When to Fertilize Peas?



Peas should  be fertilized when planted.

More Info: Peas require a soil pH between 6 and 7 so your initial fertilization will depend on how close your soil pH is to this number.

The soil in which you are planting peas should be mixed with two to three inches of compost followed by an application of fertilizer in the amount of one pound per 100 square feet.

Do not fertilize peas following the initial application upon planting.  Supplying peas too much nitrogen will over-stimulate leaf growth which will delay flowering.


How Do You Raise Soil pH?

You can raise the pH of your soil by lowering the acid level with applications of limestone or wood ash. Limestone contains calcium and magnesium, which neutralizes acid in soil. Limestone materials are available in granular, hydrated, pelletized and pulverized forms and should be applied in late winter. Wood ash contains the boron, phosphate and potassium necessary to raise pH levels but takes longer to correct soil conditions than limestone. Wood ash should be applied in fall or winter.

How Do You Lower Soil pH?

In order to lower soil pH, Sulfur and Aluminum Sulfate can be added to boost the acid content. High soil pH occurs when the soil is too alkaline. Plants cannot properly absorb the nutrients they need when the soil PH is too high. The soil needs to be properly PH balanced in order for plants to thrive. An all-natural alternative would be too add pine needles or sawdust to the soil and work it in well to reduce pH levels.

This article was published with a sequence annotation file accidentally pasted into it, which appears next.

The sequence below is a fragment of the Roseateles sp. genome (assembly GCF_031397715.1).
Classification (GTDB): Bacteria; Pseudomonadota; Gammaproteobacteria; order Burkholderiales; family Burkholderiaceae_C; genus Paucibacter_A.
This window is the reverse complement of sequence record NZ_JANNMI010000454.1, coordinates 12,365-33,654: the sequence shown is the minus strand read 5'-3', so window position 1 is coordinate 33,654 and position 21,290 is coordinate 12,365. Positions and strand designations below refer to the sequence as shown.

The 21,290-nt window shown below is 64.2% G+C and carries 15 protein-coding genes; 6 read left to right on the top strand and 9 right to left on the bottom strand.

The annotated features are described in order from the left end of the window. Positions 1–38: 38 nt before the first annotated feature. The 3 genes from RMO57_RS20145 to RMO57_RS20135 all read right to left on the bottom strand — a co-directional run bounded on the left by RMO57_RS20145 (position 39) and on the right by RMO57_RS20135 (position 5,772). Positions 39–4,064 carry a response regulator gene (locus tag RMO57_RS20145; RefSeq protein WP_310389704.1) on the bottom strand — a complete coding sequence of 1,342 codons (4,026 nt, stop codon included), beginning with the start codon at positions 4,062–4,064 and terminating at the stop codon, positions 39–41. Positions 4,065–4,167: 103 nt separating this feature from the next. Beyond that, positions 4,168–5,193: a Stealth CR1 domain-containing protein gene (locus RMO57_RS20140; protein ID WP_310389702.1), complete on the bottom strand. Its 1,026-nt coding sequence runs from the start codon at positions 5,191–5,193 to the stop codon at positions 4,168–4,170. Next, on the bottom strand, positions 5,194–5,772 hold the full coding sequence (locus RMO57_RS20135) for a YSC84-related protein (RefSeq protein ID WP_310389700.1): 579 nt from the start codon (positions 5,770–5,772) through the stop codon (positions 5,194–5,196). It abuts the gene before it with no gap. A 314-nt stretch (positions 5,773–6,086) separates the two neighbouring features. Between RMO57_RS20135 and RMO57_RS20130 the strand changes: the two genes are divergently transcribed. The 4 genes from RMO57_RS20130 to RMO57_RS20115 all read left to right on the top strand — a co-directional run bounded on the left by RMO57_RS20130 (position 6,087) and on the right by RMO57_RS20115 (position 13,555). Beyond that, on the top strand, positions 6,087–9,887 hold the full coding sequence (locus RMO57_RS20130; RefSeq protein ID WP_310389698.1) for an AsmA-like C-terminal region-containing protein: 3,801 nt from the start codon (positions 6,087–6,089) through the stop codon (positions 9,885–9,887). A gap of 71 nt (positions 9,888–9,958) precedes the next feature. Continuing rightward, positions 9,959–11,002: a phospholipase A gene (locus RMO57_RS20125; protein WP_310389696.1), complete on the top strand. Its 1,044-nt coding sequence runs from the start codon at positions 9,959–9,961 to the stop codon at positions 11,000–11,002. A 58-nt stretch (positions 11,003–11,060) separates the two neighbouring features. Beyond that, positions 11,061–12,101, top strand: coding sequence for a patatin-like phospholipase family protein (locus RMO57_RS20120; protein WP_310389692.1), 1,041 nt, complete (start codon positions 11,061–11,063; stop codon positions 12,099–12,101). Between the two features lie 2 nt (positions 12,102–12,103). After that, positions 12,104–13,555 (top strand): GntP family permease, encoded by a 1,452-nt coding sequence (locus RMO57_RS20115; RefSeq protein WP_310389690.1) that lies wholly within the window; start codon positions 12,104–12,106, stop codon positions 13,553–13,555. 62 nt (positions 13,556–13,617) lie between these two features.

“Peas – Yard and Garden – extension.usu.edu.” Cooperative Extension – extension.usu.edu. N.p., n.d. Web. 21 June 2011. <http://extension.usu.edu/yardandgarden/htm/vegetables_herbs/peas/>.


“Growing Peas And Snap Beans In The Home Garden, HYG-1617-92.” Ohioline. N.p., n.d. Web. 21 June 2011. <http://ohioline.osu.edu/hyg-fact/1000/1617.html>.


” How To Change Your Soil’s pH | Horticulture and Home Pest News .” Integrated Pest Management at Iowa State University. N.p., n.d. Web. 22 June 2011. <http://www.ipm.iastate.edu/ipm/hortnews/1994/4-6-1994/ph.html>.

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